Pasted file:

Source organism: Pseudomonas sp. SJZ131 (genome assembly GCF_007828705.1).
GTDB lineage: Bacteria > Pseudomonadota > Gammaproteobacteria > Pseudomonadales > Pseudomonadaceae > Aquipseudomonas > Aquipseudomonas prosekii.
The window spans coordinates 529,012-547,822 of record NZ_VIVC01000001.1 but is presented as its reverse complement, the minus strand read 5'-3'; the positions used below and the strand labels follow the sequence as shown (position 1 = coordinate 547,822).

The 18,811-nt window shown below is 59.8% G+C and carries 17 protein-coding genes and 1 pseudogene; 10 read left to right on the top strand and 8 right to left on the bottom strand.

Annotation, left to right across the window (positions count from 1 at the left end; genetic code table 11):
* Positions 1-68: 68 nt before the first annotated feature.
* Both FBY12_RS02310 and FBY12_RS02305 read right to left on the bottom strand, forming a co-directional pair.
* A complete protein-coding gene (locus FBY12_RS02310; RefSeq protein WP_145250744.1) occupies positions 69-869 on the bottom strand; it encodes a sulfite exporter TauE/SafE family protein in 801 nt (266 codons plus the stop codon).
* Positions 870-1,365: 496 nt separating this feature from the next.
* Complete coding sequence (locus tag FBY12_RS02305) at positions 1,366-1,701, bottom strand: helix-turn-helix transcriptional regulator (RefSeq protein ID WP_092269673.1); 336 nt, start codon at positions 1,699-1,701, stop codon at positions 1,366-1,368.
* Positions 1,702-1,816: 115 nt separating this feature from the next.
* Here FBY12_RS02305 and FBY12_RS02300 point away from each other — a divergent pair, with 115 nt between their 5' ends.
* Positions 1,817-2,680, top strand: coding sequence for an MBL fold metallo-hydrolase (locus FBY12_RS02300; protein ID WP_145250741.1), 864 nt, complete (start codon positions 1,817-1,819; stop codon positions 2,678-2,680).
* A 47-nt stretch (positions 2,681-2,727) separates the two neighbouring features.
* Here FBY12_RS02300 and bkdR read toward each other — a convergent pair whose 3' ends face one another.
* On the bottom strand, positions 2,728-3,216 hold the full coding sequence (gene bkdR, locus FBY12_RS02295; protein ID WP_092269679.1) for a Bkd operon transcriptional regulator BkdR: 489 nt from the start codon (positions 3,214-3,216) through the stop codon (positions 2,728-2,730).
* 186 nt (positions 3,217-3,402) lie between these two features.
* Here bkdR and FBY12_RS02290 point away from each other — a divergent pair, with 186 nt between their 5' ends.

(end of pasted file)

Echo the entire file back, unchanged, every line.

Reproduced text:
Source organism: Pseudomonas sp. SJZ131 (genome assembly GCF_007828705.1).
GTDB lineage: Bacteria > Pseudomonadota > Gammaproteobacteria > Pseudomonadales > Pseudomonadaceae > Aquipseudomonas > Aquipseudomonas prosekii.
The window spans coordinates 529,012-547,822 of record NZ_VIVC01000001.1 but is presented as its reverse complement, the minus strand read 5'-3'; the positions used below and the strand labels follow the sequence as shown (position 1 = coordinate 547,822).

The 18,811-nt window shown below is 59.8% G+C and carries 17 protein-coding genes and 1 pseudogene; 10 read left to right on the top strand and 8 right to left on the bottom strand.

Annotation, left to right across the window (positions count from 1 at the left end; genetic code table 11):
* Positions 1-68: 68 nt before the first annotated feature.
* Both FBY12_RS02310 and FBY12_RS02305 read right to left on the bottom strand, forming a co-directional pair.
* A complete protein-coding gene (locus FBY12_RS02310; RefSeq protein WP_145250744.1) occupies positions 69-869 on the bottom strand; it encodes a sulfite exporter TauE/SafE family protein in 801 nt (266 codons plus the stop codon).
* Positions 870-1,365: 496 nt separating this feature from the next.
* Complete coding sequence (locus tag FBY12_RS02305) at positions 1,366-1,701, bottom strand: helix-turn-helix transcriptional regulator (RefSeq protein ID WP_092269673.1); 336 nt, start codon at positions 1,699-1,701, stop codon at positions 1,366-1,368.
* Positions 1,702-1,816: 115 nt separating this feature from the next.
* Here FBY12_RS02305 and FBY12_RS02300 point away from each other — a divergent pair, with 115 nt between their 5' ends.
* Positions 1,817-2,680, top strand: coding sequence for an MBL fold metallo-hydrolase (locus FBY12_RS02300; protein ID WP_145250741.1), 864 nt, complete (start codon positions 1,817-1,819; stop codon positions 2,678-2,680).
* A 47-nt stretch (positions 2,681-2,727) separates the two neighbouring features.
* Here FBY12_RS02300 and bkdR read toward each other — a convergent pair whose 3' ends face one another.
* On the bottom strand, positions 2,728-3,216 hold the full coding sequence (gene bkdR, locus FBY12_RS02295; protein ID WP_092269679.1) for a Bkd operon transcriptional regulator BkdR: 489 nt from the start codon (positions 3,214-3,216) through the stop codon (positions 2,728-2,730).
* 186 nt (positions 3,217-3,402) lie between these two features.
* Here bkdR and FBY12_RS02290 point away from each other — a divergent pair, with 186 nt between their 5' ends.